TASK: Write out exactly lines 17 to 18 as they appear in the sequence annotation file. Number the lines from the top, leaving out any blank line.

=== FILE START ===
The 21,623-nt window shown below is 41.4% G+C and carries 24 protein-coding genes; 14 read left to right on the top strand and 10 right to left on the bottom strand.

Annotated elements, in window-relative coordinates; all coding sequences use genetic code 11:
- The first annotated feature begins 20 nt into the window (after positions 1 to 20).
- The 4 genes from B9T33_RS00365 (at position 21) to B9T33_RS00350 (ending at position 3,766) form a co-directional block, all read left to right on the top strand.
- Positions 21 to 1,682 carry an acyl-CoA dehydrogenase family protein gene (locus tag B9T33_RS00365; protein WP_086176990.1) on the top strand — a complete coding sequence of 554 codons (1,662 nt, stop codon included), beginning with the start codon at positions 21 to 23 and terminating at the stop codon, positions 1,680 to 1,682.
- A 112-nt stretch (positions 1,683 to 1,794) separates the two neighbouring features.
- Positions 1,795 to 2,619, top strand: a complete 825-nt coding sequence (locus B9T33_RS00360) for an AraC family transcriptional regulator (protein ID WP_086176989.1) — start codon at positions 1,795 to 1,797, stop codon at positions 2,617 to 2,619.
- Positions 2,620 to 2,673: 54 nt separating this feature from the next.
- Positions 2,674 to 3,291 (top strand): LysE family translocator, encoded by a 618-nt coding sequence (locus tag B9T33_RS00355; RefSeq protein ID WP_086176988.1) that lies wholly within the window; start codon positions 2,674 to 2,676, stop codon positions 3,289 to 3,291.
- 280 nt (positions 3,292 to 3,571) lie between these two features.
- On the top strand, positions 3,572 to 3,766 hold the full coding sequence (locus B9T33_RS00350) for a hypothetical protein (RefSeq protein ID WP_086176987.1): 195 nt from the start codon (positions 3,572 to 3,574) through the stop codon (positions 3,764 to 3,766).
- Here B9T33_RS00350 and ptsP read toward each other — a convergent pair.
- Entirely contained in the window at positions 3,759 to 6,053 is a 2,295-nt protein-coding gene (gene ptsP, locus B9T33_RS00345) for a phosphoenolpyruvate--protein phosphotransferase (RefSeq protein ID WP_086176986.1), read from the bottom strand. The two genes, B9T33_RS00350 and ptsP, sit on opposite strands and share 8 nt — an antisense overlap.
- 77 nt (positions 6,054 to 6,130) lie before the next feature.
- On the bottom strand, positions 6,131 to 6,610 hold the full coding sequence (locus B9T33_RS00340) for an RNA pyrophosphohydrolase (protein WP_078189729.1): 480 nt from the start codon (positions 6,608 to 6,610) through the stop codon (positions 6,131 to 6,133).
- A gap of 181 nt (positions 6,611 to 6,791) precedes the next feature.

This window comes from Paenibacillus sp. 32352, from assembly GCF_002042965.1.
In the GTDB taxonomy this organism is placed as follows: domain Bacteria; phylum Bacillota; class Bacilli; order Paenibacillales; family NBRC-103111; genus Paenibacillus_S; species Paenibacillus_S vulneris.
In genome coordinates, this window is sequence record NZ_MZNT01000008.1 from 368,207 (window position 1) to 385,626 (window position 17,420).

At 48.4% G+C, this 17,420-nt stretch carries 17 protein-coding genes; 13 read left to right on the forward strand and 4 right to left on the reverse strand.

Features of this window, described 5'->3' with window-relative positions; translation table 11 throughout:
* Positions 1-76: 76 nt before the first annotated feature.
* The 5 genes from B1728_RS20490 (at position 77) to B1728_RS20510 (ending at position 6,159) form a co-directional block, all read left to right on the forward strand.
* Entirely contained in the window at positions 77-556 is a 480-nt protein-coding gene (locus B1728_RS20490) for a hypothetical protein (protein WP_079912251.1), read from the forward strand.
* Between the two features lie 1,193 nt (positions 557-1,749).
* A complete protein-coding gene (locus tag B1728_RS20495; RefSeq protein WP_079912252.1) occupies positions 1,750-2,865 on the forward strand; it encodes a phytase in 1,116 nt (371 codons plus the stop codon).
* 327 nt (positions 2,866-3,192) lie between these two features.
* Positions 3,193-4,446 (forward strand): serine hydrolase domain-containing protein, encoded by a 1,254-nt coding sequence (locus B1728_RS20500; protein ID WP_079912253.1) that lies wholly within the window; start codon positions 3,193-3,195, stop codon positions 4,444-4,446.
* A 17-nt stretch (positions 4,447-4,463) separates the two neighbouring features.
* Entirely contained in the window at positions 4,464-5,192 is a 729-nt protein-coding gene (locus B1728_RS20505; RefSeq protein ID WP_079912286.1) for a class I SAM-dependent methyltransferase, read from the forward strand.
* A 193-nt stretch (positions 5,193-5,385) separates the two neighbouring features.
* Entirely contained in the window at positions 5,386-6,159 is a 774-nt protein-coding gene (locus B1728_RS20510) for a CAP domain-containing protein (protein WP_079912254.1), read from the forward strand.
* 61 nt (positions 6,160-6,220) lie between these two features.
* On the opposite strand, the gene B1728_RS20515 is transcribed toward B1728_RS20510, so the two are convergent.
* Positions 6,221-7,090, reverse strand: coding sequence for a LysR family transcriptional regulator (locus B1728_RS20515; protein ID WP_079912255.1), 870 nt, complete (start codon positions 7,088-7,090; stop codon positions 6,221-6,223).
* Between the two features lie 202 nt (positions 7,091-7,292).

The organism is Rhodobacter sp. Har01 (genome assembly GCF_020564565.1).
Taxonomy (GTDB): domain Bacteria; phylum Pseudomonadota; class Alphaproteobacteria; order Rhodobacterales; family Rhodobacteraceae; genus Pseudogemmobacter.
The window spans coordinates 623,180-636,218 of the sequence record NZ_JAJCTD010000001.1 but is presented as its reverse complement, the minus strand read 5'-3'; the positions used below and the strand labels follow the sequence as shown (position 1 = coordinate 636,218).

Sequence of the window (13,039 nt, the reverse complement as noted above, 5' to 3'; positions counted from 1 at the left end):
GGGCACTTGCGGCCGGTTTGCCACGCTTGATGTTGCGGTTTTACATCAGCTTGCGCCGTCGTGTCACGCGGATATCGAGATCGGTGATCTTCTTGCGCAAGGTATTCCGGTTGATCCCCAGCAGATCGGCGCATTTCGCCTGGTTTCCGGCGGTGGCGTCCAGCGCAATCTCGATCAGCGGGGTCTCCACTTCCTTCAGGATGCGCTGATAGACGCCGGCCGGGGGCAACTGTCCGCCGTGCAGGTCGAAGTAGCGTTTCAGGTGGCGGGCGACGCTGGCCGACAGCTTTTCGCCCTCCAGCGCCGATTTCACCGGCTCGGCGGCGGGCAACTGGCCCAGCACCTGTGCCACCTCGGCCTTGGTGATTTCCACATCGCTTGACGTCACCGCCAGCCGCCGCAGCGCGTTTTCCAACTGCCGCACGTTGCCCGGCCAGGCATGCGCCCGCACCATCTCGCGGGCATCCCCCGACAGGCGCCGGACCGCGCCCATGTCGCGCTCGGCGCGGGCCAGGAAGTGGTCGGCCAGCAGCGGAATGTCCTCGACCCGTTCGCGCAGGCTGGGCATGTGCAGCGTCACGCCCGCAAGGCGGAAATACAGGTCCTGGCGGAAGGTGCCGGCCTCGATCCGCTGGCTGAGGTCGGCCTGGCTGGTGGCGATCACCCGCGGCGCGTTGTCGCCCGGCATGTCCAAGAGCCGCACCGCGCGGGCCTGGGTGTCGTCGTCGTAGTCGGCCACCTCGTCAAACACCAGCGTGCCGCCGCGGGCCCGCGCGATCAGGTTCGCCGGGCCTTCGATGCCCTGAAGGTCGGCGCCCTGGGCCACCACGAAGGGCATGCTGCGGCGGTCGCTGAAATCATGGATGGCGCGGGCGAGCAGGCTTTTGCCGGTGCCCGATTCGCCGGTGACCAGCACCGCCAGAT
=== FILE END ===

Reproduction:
This window comes from Paenibacillus sp. 32352, from assembly GCF_002042965.1.
In the GTDB taxonomy this organism is placed as follows: domain Bacteria; phylum Bacillota; class Bacilli; order Paenibacillales; family NBRC-103111; genus Paenibacillus_S; species Paenibacillus_S vulneris.